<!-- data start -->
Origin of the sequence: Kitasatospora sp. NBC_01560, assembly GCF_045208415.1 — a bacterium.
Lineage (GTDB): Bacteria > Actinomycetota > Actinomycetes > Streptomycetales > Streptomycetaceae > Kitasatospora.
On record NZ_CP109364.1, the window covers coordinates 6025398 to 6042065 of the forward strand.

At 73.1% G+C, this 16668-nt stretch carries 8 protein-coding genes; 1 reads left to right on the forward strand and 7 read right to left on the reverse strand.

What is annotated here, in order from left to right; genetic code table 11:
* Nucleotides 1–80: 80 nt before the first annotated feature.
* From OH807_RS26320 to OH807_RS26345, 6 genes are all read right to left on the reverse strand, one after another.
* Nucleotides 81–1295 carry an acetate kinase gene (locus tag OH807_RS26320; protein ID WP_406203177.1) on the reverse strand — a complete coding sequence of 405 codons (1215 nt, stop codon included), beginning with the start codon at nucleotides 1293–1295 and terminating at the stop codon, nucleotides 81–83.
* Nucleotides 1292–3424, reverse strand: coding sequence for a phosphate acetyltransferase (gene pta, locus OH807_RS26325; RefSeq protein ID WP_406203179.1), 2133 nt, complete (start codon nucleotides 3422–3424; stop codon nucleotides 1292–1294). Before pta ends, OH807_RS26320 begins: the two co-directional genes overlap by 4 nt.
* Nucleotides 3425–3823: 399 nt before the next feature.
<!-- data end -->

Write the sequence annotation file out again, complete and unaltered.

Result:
Origin of the sequence: Kitasatospora sp. NBC_01560, assembly GCF_045208415.1 — a bacterium.
Lineage (GTDB): Bacteria > Actinomycetota > Actinomycetes > Streptomycetales > Streptomycetaceae > Kitasatospora.
On record NZ_CP109364.1, the window covers coordinates 6025398 to 6042065 of the forward strand.

At 73.1% G+C, this 16668-nt stretch carries 8 protein-coding genes; 1 reads left to right on the forward strand and 7 read right to left on the reverse strand.

What is annotated here, in order from left to right; genetic code table 11:
* Nucleotides 1–80: 80 nt before the first annotated feature.
* From OH807_RS26320 to OH807_RS26345, 6 genes are all read right to left on the reverse strand, one after another.
* Nucleotides 81–1295 carry an acetate kinase gene (locus tag OH807_RS26320; protein ID WP_406203177.1) on the reverse strand — a complete coding sequence of 405 codons (1215 nt, stop codon included), beginning with the start codon at nucleotides 1293–1295 and terminating at the stop codon, nucleotides 81–83.
* Nucleotides 1292–3424, reverse strand: coding sequence for a phosphate acetyltransferase (gene pta, locus OH807_RS26325; RefSeq protein ID WP_406203179.1), 2133 nt, complete (start codon nucleotides 3422–3424; stop codon nucleotides 1292–1294). Before pta ends, OH807_RS26320 begins: the two co-directional genes overlap by 4 nt.
* Nucleotides 3425–3823: 399 nt before the next feature.